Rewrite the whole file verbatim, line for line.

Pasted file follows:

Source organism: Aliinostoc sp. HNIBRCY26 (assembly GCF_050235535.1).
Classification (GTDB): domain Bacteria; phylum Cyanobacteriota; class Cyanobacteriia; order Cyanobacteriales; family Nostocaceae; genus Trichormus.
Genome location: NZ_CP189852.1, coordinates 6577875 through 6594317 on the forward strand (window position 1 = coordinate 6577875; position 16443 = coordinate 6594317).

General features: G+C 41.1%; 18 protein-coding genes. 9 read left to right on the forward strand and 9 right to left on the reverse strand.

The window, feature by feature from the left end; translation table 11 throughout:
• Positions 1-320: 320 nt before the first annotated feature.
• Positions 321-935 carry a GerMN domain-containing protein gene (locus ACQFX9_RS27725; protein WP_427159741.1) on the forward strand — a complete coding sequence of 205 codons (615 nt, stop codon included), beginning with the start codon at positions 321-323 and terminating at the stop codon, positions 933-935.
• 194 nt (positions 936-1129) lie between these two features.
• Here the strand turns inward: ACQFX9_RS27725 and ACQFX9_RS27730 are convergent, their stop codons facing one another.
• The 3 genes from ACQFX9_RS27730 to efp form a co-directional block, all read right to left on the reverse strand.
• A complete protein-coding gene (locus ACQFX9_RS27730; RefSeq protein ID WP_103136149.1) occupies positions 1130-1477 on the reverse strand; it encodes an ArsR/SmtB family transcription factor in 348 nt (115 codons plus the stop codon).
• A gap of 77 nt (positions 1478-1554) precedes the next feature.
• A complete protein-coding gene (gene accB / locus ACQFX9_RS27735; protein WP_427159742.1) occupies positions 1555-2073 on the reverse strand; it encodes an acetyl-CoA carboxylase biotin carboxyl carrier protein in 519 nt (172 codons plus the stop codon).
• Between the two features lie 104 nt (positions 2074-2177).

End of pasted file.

Source organism: Aliinostoc sp. HNIBRCY26 (assembly GCF_050235535.1).
Classification (GTDB): domain Bacteria; phylum Cyanobacteriota; class Cyanobacteriia; order Cyanobacteriales; family Nostocaceae; genus Trichormus.
Genome location: NZ_CP189852.1, coordinates 6577875 through 6594317 on the forward strand (window position 1 = coordinate 6577875; position 16443 = coordinate 6594317).

General features: G+C 41.1%; 18 protein-coding genes. 9 read left to right on the forward strand and 9 right to left on the reverse strand.

The window, feature by feature from the left end; translation table 11 throughout:
• Positions 1-320: 320 nt before the first annotated feature.
• Positions 321-935 carry a GerMN domain-containing protein gene (locus ACQFX9_RS27725; protein WP_427159741.1) on the forward strand — a complete coding sequence of 205 codons (615 nt, stop codon included), beginning with the start codon at positions 321-323 and terminating at the stop codon, positions 933-935.
• 194 nt (positions 936-1129) lie between these two features.
• Here the strand turns inward: ACQFX9_RS27725 and ACQFX9_RS27730 are convergent, their stop codons facing one another.
• The 3 genes from ACQFX9_RS27730 to efp form a co-directional block, all read right to left on the reverse strand.
• A complete protein-coding gene (locus ACQFX9_RS27730; RefSeq protein ID WP_103136149.1) occupies positions 1130-1477 on the reverse strand; it encodes an ArsR/SmtB family transcription factor in 348 nt (115 codons plus the stop codon).
• A gap of 77 nt (positions 1478-1554) precedes the next feature.
• A complete protein-coding gene (gene accB / locus ACQFX9_RS27735; protein WP_427159742.1) occupies positions 1555-2073 on the reverse strand; it encodes an acetyl-CoA carboxylase biotin carboxyl carrier protein in 519 nt (172 codons plus the stop codon).
• Between the two features lie 104 nt (positions 2074-2177).